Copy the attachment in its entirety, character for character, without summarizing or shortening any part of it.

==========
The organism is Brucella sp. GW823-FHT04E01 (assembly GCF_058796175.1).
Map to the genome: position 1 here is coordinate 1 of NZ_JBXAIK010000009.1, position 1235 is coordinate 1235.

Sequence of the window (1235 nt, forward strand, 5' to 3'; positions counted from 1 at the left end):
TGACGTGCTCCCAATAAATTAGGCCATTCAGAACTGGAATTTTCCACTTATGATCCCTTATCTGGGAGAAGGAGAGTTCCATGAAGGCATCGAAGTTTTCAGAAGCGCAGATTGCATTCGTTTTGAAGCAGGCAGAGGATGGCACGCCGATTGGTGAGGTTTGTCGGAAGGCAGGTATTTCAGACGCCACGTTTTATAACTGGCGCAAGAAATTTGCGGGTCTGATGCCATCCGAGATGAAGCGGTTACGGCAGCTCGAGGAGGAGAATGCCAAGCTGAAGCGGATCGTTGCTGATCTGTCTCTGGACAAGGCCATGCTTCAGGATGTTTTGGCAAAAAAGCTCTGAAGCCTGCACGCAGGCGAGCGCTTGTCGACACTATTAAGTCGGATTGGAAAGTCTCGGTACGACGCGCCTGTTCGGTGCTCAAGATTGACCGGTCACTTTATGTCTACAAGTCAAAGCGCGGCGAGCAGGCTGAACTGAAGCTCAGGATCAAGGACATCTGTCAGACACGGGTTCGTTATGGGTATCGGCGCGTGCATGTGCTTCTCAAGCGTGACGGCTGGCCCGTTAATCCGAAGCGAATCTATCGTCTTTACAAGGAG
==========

The organism is Brucella sp. GW823-FHT04E01 (assembly GCF_058796175.1).
Map to the genome: position 1 here is coordinate 1 of NZ_JBXAIK010000009.1, position 1235 is coordinate 1235.

Sequence of the window (1235 nt, forward strand, 5' to 3'; positions counted from 1 at the left end):
TGACGTGCTCCCAATAAATTAGGCCATTCAGAACTGGAATTTTCCACTTATGATCCCTTATCTGGGAGAAGGAGAGTTCCATGAAGGCATCGAAGTTTTCAGAAGCGCAGATTGCATTCGTTTTGAAGCAGGCAGAGGATGGCACGCCGATTGGTGAGGTTTGTCGGAAGGCAGGTATTTCAGACGCCACGTTTTATAACTGGCGCAAGAAATTTGCGGGTCTGATGCCATCCGAGATGAAGCGGTTACGGCAGCTCGAGGAGGAGAATGCCAAGCTGAAGCGGATCGTTGCTGATCTGTCTCTGGACAAGGCCATGCTTCAGGATGTTTTGGCAAAAAAGCTCTGAAGCCTGCACGCAGGCGAGCGCTTGTCGACACTATTAAGTCGGATTGGAAAGTCTCGGTACGACGCGCCTGTTCGGTGCTCAAGATTGACCGGTCACTTTATGTCTACAAGTCAAAGCGCGGCGAGCAGGCTGAACTGAAGCTCAGGATCAAGGACATCTGTCAGACACGGGTTCGTTATGGGTATCGGCGCGTGCATGTGCTTCTCAAGCGTGACGGCTGGCCCGTTAATCCGAAGCGAATCTATCGTCTTTACAAGGAG